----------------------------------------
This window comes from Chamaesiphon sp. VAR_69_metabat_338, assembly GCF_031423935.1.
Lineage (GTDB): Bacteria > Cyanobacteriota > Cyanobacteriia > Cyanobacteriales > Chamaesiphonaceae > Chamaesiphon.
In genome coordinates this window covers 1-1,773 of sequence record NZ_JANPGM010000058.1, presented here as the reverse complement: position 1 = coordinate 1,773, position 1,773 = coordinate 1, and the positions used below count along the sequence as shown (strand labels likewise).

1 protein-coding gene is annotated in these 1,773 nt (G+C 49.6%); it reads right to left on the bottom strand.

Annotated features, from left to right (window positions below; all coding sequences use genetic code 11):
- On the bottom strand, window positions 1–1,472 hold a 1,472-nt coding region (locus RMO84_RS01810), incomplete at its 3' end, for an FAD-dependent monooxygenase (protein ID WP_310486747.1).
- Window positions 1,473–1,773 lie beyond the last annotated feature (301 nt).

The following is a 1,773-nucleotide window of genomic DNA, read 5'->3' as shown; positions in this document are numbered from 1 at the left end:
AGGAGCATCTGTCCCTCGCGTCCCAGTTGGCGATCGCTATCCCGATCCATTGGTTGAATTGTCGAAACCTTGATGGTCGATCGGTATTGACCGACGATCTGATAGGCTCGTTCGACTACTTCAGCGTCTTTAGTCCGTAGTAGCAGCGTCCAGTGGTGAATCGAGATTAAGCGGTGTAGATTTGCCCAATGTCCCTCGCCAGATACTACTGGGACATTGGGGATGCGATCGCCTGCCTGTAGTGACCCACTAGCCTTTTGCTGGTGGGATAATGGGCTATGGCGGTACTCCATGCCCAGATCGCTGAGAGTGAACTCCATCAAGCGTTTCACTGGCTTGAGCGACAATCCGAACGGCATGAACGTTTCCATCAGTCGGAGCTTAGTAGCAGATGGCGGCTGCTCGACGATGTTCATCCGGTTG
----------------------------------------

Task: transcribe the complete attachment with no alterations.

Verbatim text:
This window comes from Chamaesiphon sp. VAR_69_metabat_338, assembly GCF_031423935.1.
Lineage (GTDB): Bacteria > Cyanobacteriota > Cyanobacteriia > Cyanobacteriales > Chamaesiphonaceae > Chamaesiphon.
In genome coordinates this window covers 1-1,773 of sequence record NZ_JANPGM010000058.1, presented here as the reverse complement: position 1 = coordinate 1,773, position 1,773 = coordinate 1, and the positions used below count along the sequence as shown (strand labels likewise).

1 protein-coding gene is annotated in these 1,773 nt (G+C 49.6%); it reads right to left on the bottom strand.

Annotated features, from left to right (window positions below; all coding sequences use genetic code 11):
- On the bottom strand, window positions 1–1,472 hold a 1,472-nt coding region (locus RMO84_RS01810), incomplete at its 3' end, for an FAD-dependent monooxygenase (protein ID WP_310486747.1).
- Window positions 1,473–1,773 lie beyond the last annotated feature (301 nt).

The following is a 1,773-nucleotide window of genomic DNA, read 5'->3' as shown; positions in this document are numbered from 1 at the left end:
AGGAGCATCTGTCCCTCGCGTCCCAGTTGGCGATCGCTATCCCGATCCATTGGTTGAATTGTCGAAACCTTGATGGTCGATCGGTATTGACCGACGATCTGATAGGCTCGTTCGACTACTTCAGCGTCTTTAGTCCGTAGTAGCAGCGTCCAGTGGTGAATCGAGATTAAGCGGTGTAGATTTGCCCAATGTCCCTCGCCAGATACTACTGGGACATTGGGGATGCGATCGCCTGCCTGTAGTGACCCACTAGCCTTTTGCTGGTGGGATAATGGGCTATGGCGGTACTCCATGCCCAGATCGCTGAGAGTGAACTCCATCAAGCGTTTCACTGGCTTGAGCGACAATCCGAACGGCATGAACGTTTCCATCAGTCGGAGCTTAGTAGCAGATGGCGGCTGCTCGACGATGTTCATCCGGTTG